While we believe that as many people should have internet access as possible, as a small foundation we would never be able to provide access to even a fraction of the people not currently online. In recent years, internet cafes and other public places have offered many people their first opportunity to get online and doubtless provide a service that many millions of people value. Despite receiving a number of applications from internet cafes and others, this is not something we can fund. First and foremost, we would not be able to do more than scratch the very surface of the problem. Secondly, internet cafes are often run as for-profit ventures and should successfully be able to generate income from sources other than charitable foundations. Thirdly, we are most interested in how organisations and individuals can use technology they or their beneficiaries currently have access to. Take a look back at the grants we have awarded and it’s easy to see how different groups have made use of such simple tech services as SMS, USSD and old-fashioned voice calls.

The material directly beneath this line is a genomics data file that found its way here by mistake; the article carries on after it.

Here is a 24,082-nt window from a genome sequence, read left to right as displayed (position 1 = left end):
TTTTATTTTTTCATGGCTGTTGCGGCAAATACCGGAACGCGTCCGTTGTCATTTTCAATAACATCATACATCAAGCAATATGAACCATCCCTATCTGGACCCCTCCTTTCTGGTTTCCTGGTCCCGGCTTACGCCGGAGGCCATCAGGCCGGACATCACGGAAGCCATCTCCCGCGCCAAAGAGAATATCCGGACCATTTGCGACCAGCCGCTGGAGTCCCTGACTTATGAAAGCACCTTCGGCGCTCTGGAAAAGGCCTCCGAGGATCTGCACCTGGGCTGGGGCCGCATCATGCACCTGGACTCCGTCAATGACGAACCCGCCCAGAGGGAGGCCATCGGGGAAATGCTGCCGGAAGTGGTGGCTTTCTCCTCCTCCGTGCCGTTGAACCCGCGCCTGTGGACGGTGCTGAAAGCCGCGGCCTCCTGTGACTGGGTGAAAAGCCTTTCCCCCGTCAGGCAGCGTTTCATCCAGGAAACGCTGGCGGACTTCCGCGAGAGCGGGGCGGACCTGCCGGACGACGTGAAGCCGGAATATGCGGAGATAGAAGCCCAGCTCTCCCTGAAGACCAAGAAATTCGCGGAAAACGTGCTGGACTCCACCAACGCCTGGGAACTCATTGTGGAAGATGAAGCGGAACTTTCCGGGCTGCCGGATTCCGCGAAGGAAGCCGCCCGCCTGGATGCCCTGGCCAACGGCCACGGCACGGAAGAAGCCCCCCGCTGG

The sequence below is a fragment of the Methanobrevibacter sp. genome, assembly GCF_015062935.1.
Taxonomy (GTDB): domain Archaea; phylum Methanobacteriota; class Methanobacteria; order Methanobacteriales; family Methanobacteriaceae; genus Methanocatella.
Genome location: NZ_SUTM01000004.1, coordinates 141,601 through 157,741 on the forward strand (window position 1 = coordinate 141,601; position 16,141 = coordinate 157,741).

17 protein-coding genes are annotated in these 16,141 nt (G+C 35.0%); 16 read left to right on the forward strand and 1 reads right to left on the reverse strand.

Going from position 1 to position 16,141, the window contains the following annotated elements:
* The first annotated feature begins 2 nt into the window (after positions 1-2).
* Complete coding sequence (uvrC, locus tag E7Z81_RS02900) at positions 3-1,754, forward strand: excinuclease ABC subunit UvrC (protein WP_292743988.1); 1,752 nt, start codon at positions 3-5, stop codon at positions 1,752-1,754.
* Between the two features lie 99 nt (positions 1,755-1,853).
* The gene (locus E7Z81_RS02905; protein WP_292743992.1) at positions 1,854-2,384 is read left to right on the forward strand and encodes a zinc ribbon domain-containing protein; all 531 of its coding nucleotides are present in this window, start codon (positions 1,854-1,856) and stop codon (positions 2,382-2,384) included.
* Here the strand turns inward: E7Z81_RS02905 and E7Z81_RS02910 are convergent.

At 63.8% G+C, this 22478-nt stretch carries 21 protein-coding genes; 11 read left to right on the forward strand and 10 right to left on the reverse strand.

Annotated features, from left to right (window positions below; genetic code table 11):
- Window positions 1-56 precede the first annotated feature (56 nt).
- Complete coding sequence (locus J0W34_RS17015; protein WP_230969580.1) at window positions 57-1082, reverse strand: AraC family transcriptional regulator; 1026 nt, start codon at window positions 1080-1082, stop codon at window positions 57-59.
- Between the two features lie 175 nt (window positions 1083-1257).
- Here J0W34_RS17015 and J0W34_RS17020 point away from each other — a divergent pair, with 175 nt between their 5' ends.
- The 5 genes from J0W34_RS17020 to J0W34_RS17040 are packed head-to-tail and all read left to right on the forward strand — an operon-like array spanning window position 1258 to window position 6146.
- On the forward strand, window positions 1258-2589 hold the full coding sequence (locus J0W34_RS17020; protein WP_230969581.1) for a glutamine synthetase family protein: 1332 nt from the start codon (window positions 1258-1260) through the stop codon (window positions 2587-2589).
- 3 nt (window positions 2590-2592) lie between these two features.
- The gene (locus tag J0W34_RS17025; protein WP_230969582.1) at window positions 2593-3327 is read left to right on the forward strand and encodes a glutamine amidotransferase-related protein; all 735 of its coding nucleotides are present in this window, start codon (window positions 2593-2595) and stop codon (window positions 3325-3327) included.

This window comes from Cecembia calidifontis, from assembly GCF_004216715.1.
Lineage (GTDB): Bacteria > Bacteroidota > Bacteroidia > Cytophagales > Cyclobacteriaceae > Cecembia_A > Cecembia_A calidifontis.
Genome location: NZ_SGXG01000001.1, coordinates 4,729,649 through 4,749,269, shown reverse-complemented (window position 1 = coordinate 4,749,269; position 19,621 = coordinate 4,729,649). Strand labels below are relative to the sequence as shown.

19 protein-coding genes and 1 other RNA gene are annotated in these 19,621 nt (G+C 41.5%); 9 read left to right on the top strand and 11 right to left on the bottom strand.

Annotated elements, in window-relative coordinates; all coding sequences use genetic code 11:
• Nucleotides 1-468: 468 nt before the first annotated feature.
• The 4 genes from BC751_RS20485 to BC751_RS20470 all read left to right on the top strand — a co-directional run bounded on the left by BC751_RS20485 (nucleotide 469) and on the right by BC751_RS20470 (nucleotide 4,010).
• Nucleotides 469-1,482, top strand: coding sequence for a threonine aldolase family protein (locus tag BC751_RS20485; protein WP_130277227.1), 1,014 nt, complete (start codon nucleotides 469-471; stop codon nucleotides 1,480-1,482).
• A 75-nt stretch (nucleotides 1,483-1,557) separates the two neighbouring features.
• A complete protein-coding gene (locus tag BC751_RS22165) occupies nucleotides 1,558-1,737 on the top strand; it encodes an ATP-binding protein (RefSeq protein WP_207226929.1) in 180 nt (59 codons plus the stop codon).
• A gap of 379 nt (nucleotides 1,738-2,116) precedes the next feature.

We do support a number of tech and innovation hubs across Africa, although these are radically different to traditional internet cafes. On the whole, the hubs that we support are places for developers, coders and others to come together to work on technological solutions to the problems their communities are facing. They are often places where start-ups and tech entrepreneurs can access services, mentorship and training. They are not primarily places just to get online, but offer a great deal more.
While we’d like to be able to help get more people online, the reality is that we are simply not best placed to do it.